As discussed in the previous article, functions are a set of commands that will do a certain action. We can also create our own functions to compartmentalise our process.

To create our own function, we use def.

`def MyFunction():`

In this line, we created a function called MyFunction. This is followed by () and :.

Inside the brackets is where we can include what are called “Flags”.

And do take note of indentation that comes after : . This is a way for us to basically define which statement the code is going to execute.

As you can see from this example, this indentation basically tells us which function the respective print statement belongs to.

Let’s create a system where the user inputs their name, and running the code will write a greeting message for them.

`name = "Bob"message = "Hope you have a nice day,"`
`def GreetUser(targetMessage, targetName):    finalResult = targetMessage + targetName    print finalResult`

In this chunk we created two variables called name and message.

We also created the function GreetUser. Within the brackets, we created two flags called targetMessage and targetName.

Another way to think of flags are thinking of them as temporary variables. Basically saying that we have created two new temporary variables.

To call a function, it’s simply the name of the function followed by an open and close bracket. If this function has flags then we will need to assign them as well.

In this case we will call our function using this line GreetUser(message, name).

Your code should now look something like this

`name = "Bob"message = "Hope you have a nice day,"`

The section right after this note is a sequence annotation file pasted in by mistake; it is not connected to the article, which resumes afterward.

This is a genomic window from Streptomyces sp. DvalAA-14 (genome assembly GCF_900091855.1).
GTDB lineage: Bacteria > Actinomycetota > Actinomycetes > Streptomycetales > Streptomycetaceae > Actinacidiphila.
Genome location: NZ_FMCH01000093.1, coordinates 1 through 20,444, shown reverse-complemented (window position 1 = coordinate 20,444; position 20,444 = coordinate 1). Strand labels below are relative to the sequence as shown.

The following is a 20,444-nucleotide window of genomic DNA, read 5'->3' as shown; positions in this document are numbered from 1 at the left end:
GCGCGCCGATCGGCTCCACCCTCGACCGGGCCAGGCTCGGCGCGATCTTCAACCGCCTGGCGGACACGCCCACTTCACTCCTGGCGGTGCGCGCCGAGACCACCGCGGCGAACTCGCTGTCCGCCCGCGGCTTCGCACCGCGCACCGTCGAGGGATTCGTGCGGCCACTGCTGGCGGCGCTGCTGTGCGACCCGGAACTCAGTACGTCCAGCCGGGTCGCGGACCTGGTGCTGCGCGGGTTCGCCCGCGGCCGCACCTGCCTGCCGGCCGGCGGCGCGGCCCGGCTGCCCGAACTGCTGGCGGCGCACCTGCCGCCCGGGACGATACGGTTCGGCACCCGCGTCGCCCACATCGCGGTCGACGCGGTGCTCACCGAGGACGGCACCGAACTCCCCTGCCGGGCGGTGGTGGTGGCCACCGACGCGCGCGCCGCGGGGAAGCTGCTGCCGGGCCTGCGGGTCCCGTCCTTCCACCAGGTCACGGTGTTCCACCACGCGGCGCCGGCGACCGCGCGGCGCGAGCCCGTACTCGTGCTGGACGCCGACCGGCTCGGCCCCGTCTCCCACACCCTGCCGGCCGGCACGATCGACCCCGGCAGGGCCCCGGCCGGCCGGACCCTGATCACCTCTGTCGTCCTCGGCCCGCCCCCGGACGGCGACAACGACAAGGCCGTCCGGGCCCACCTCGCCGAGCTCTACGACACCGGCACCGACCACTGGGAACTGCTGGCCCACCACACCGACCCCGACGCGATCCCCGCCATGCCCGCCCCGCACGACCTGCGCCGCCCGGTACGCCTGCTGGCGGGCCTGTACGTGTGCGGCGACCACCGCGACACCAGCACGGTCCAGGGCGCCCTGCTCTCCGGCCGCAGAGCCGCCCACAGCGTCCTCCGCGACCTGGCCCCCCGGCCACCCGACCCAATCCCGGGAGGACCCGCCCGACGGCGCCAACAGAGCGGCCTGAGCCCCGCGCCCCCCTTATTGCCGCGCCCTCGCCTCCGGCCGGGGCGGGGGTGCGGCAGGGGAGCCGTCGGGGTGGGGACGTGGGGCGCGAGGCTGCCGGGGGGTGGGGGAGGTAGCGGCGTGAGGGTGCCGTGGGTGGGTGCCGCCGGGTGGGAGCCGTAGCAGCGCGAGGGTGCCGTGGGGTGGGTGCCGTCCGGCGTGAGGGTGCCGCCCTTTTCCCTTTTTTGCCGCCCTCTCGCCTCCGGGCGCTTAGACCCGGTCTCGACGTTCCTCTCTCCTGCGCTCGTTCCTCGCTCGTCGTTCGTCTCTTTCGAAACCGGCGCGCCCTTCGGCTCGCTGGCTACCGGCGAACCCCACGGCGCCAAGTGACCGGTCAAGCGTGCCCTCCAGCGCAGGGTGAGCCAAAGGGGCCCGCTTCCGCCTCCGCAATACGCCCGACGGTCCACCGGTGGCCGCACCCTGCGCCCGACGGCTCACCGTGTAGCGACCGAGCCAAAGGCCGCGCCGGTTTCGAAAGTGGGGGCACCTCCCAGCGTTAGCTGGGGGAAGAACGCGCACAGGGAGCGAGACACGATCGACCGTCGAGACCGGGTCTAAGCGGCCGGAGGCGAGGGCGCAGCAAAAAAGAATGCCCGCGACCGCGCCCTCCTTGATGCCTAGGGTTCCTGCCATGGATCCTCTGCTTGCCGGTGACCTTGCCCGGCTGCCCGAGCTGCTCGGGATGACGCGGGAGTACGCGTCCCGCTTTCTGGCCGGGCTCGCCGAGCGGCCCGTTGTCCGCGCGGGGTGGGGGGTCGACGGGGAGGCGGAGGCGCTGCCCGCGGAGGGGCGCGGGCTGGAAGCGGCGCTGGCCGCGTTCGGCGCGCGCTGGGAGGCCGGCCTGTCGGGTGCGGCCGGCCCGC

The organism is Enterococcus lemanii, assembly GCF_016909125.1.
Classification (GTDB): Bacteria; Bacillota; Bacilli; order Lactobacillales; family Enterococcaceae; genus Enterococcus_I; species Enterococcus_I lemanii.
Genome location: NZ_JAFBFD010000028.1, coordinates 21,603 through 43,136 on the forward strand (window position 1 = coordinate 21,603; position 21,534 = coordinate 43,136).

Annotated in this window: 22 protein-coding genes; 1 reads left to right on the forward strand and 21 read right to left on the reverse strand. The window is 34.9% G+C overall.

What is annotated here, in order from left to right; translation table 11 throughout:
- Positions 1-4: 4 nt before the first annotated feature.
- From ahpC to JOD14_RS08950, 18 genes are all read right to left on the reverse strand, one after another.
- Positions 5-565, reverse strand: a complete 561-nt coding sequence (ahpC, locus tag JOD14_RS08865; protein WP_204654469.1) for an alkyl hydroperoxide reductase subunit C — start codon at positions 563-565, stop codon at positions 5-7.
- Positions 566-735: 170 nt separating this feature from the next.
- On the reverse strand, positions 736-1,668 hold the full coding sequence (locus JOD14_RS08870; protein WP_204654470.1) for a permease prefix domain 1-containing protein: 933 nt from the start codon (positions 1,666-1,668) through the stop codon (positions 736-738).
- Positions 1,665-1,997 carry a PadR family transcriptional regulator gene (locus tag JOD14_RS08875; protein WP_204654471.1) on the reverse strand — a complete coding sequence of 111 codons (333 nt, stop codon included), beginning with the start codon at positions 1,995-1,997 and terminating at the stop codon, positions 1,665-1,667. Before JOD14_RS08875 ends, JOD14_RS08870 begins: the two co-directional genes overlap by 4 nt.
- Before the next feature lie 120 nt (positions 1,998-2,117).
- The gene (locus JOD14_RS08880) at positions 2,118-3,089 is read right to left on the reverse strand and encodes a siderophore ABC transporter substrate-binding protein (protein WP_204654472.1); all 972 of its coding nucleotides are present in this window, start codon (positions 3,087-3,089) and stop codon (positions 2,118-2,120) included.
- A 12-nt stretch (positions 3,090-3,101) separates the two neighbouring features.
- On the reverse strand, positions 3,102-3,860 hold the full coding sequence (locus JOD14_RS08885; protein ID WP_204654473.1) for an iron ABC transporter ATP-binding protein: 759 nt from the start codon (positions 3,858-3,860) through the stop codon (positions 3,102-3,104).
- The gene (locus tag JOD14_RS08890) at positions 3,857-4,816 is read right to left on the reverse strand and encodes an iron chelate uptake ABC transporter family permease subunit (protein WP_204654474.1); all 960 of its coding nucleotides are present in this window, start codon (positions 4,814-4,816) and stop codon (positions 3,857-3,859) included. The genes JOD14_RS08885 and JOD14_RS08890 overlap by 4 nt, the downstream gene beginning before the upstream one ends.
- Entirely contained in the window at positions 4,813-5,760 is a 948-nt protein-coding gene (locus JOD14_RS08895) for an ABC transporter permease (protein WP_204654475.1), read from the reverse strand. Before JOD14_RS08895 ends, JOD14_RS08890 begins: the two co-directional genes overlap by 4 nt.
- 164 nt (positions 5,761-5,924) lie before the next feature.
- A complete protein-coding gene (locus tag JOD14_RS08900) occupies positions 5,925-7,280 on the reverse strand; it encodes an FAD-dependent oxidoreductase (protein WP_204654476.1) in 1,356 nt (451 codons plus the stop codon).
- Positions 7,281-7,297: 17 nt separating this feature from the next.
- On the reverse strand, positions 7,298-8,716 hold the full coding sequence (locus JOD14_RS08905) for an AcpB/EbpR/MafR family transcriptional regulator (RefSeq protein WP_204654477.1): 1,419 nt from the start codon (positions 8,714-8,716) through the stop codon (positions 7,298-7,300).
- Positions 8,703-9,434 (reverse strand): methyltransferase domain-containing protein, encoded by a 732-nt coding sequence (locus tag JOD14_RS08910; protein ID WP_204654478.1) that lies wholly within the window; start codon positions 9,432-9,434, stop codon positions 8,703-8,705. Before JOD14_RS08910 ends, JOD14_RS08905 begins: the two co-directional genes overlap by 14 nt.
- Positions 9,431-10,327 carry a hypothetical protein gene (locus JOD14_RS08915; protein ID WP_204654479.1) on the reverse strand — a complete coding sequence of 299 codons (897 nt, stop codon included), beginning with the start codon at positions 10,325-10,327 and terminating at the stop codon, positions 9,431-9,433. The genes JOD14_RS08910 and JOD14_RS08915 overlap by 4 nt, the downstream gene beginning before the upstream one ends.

`GreetUser(message, name)`
`def GreetUser(targetMessage, targetName):    finalResult = targetMessage + targetName    print finalResult`

What’s happening is that we are calling the function and assigning our name and message variable to the flags in the function.

### If-Else

If else is “probably” one of the easiest concepts to learn because you do it in your daily life already.

Here is an example.

If you are sleepy, go and take a nap. Else, catch up on that TV show you have been watching.

Now let’s put this in Python code.

`currentMood = "sleepy"`
`if currentMood == "sleepy":    Sleep()else:    WatchTV()`

We created a variable called currentMood where we can define what mood we are currently feeling.

if currentMood == “sleepy”: basically says “If our current mood is ‘sleepy’ ”.

So if we are sleepy, we will run the function Sleep() .

However, if we are not, then we will run what is in the else instead. Which is to WatchTV().

Note: You may be wondering why we use == instead of =. A simple way to understand this is to think of = as “to copy or assign” and == to compare. This is why we use == in if-else statements as we want to compare for a match in both sides. This is not the case in lines where we use = where we are just assigning a value.